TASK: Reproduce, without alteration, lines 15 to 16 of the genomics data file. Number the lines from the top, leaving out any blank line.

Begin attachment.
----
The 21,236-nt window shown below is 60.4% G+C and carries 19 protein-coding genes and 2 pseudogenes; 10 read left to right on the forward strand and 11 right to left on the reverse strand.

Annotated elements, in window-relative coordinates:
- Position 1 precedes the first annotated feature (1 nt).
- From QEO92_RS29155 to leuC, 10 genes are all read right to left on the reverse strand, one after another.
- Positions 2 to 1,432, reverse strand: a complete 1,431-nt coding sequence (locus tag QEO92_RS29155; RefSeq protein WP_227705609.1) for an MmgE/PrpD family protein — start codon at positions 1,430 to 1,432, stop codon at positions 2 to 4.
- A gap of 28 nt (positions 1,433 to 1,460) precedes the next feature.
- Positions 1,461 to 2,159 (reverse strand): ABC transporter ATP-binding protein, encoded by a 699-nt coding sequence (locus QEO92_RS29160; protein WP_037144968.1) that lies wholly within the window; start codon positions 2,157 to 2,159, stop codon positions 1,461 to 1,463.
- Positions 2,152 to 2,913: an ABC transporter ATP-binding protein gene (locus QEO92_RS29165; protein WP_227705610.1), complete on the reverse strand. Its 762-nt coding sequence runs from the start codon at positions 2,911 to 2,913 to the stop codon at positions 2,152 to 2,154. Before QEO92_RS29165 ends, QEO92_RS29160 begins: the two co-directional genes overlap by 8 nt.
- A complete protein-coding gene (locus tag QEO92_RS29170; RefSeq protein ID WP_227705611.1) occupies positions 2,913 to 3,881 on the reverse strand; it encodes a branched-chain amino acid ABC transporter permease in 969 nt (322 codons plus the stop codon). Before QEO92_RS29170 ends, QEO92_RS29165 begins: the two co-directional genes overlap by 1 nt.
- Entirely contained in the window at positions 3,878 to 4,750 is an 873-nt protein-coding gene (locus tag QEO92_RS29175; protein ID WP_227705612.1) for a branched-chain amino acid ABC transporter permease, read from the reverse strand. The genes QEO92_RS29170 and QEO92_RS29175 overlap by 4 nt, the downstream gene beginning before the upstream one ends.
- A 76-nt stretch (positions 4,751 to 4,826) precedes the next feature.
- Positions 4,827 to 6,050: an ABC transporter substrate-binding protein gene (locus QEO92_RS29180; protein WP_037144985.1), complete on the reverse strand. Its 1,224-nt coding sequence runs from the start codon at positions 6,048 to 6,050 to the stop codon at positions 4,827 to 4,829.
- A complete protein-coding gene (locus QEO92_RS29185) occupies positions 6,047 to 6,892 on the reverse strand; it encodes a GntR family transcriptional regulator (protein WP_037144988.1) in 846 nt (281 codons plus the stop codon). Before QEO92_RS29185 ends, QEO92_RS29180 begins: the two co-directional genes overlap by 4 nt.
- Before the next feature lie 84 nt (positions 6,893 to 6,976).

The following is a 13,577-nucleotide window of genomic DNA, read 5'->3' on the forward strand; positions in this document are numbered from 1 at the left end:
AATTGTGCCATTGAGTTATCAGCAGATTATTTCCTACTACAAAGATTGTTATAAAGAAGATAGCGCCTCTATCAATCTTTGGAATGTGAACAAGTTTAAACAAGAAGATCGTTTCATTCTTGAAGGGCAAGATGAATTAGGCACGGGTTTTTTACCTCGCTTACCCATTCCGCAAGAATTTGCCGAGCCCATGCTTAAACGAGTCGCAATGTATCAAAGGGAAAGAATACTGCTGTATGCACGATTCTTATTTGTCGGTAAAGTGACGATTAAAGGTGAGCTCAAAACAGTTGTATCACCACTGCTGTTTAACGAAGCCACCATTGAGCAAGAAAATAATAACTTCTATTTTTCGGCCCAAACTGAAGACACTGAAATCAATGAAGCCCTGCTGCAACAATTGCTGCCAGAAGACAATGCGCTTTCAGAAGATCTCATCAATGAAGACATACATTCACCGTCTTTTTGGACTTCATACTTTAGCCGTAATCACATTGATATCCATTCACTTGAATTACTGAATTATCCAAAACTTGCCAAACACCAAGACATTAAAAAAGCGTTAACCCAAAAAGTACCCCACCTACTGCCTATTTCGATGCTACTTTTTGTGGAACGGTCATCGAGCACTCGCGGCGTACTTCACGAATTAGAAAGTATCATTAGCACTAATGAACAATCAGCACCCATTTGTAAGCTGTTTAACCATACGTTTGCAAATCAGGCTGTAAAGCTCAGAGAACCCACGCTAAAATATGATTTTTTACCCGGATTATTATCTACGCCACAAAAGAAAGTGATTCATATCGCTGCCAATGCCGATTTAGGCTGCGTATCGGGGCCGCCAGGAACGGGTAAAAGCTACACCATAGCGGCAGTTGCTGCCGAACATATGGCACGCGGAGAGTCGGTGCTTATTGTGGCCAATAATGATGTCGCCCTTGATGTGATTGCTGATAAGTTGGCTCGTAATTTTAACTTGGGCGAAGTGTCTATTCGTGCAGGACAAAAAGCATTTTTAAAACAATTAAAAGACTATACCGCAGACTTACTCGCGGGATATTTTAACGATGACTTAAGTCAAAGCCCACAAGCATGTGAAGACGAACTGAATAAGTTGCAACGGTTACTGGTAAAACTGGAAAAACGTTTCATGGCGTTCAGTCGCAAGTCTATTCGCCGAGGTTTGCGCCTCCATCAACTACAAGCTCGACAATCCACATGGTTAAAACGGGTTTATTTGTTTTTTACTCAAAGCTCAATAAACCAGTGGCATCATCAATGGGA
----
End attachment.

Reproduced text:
The following is a 13,577-nucleotide window of genomic DNA, read 5'->3' on the forward strand; positions in this document are numbered from 1 at the left end:
AATTGTGCCATTGAGTTATCAGCAGATTATTTCCTACTACAAAGATTGTTATAAAGAAGATAGCGCCTCTATCAATCTTTGGAATGTGAACAAGTTTAAACAAGAAGATCGTTTCATTCTTGAAGGGCAAGATGAATTAGGCACGGGTTTTTTACCTCGCTTACCCATTCCGCAAGAATTTGCCGAGCCCATGCTTAAACGAGTCGCAATGTATCAAAGGGAAAGAATACTGCTGTATGCACGATTCTTATTTGTCGGTAAAGTGACGATTAAAGGTGAGCTCAAAACAGTTGTATCACCACTGCTGTTTAACGAAGCCACCATTGAGCAAGAAAATAATAACTTCTATTTTTCGGCCCAAACTGAAGACACTGAAATCAATGAAGCCCTGCTGCAACAATTGCTGCCAGAAGACAATGCGCTTTCAGAAGATCTCATCAATGAAGACATACATTCACCGTCTTTTTGGACTTCATACTTTAGCCGTAATCACATTGATATCCATTCACTTGAATTACTGAATTATCCAAAACTTGCCAAACACCAAGACATTAAAAAAGCGTTAACCCAAAAAGTACCCCACCTACTGCCTATTTCGATGCTACTTTTTGTGGAACGGTCATCGAGCACTCGCGGCGTACTTCACGAATTAGAAAGTATCATTAGCACTAATGAACAATCAGCACCCATTTGTAAGCTGTTTAACCATACGTTTGCAAATCAGGCTGTAAAGCTCAGAGAACCCACGCTAAAATATGATTTTTTACCCGGATTATTATCTACGCCACAAAAGAAAGTGATTCATATCGCTGCCAATGCCGATTTAGGCTGCGTATCGGGGCCGCCAGGAACGGGTAAAAGCTACACCATAGCGGCAGTTGCTGCCGAACATATGGCACGCGGAGAGTCGGTGCTTATTGTGGCCAATAATGATGTCGCCCTTGATGTGATTGCTGATAAGTTGGCTCGTAATTTTAACTTGGGCGAAGTGTCTATTCGTGCAGGACAAAAAGCATTTTTAAAACAATTAAAAGACTATACCGCAGACTTACTCGCGGGATATTTTAACGATGACTTAAGTCAAAGCCCACAAGCATGTGAAGACGAACTGAATAAGTTGCAACGGTTACTGGTAAAACTGGAAAAACGTTTCATGGCGTTCAGTCGCAAGTCTATTCGCCGAGGTTTGCGCCTCCATCAACTACAAGCTCGACAATCCACATGGTTAAAACGGGTTTATTTGTTTTTTACTCAAAGCTCAATAAACCAGTGGCATCATCAATGGGA